Markets been on the back burner awaiting news and events following the ECB/BoE/PBoC/FED meetings.
Emerging markets have had a better day and the talk is investors have been climbing back into the carry trade (JPY/ZAR) after the SARB raised rates last week by 0.50% to try fend off inflation and fight the current account deficit.
This week sees the ECB and BoE interest rate decision on Wednesday/Thursday (no change) respectively and NFP on Friday (January count was +292k). Analysts expect this week to see a rise of 190k given the recent poor data that we have seen out of the States. Not wanting to repeat myself, but as Pres. Yellen of the FED announced in December, further rate hikes will be (including) DATA DEPENDENT and therefore the latest “disappointing” number will and should delay near term rate hikes (many expecting the next hike in March). If China continues to slow, oil trades at around and below $30pb I personally think the FED must delay the hike. I would be very curious to see how the hike in December has aided the US growth. So far nothing has stood out for me. Hence like some other folk, I think the FED owe it to the global economy to delay hiking.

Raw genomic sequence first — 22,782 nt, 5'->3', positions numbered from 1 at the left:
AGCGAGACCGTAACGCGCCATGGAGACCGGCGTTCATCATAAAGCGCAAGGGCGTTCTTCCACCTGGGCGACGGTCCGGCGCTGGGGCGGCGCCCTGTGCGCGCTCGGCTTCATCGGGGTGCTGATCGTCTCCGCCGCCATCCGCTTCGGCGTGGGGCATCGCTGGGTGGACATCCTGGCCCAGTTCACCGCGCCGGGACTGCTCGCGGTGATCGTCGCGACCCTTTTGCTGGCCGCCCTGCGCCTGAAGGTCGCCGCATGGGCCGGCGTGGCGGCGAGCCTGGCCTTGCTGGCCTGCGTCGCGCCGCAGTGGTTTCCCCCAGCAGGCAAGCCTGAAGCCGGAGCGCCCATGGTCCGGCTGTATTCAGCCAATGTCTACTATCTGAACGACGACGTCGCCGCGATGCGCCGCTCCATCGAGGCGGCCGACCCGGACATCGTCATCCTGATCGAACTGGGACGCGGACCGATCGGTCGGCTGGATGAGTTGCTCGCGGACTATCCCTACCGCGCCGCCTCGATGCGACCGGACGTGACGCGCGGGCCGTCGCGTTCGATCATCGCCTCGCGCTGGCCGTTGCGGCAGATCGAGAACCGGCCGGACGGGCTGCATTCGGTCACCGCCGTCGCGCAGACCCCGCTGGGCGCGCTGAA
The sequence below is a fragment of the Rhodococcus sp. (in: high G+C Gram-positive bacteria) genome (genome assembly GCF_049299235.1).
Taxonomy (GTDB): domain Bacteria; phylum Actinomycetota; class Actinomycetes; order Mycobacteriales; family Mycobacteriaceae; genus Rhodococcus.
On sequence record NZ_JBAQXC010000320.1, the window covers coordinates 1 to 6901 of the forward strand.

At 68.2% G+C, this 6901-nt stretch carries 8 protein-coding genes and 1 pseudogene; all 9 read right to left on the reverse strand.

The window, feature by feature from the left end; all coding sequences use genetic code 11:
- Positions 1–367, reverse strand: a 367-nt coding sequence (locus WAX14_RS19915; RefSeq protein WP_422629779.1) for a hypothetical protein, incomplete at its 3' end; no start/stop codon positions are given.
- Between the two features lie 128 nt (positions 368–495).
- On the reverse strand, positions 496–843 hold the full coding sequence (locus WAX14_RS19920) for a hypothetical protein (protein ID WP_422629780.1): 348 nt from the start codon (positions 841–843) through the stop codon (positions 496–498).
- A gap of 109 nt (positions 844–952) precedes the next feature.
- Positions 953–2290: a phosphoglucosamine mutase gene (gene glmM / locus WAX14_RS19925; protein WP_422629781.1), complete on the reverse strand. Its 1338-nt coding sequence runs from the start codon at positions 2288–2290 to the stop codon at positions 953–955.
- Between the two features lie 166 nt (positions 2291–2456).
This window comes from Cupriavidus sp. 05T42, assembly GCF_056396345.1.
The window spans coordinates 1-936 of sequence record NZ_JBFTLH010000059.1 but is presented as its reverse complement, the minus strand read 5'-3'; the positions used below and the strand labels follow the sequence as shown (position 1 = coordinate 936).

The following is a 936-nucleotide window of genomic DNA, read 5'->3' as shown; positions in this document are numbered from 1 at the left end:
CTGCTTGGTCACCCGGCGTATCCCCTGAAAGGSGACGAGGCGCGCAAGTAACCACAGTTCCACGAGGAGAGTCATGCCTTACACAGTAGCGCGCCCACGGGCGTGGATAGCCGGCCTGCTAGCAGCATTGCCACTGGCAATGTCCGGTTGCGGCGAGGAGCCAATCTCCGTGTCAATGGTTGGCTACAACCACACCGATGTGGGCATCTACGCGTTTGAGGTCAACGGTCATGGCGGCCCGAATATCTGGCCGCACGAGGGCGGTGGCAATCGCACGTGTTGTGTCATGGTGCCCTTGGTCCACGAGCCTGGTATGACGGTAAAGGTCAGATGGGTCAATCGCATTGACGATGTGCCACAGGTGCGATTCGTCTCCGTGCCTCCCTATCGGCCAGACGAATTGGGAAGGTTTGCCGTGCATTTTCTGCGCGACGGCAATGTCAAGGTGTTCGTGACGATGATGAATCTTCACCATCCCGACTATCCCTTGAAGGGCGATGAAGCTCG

As far as the BoE decision goes, no change is expected and there is talk that Ian McCafferty could jump back into the no hike camp which if confirmed will add further pressure on the GBP. While the GBP has found its feet and rallied over the past 72 hours, I believe this is merely a temporary phenomenon. Reality is the BoE are concerned and have vocally voiced this concern which has led the the Pounds downfall. I am afraid to say, there is more to come.
Coming back to my comments above on the US economy and FED hikes, a member of the FED (Fischer) commented yesterday that it was too difficult to gauge the impact on the U.S. economy from recent turmoil in financial markets and uncertainty over China, leaving the FED members “uncertain” as to what to do next. He added, “If these developments lead to a persistent tightening of financial conditions, they could signal a slowing in the global economy that could affect growth and inflation in the United States,” Fischer told the Council on Foreign Relations in New York on Monday. “But we have seen similar periods of volatility in recent
years that have left little permanent imprint on the economy.” In other words and in language you and I can understand, he is basically saying LET’S WAIT FOR NOW. Hallelujah – maybe just maybe they are listening.
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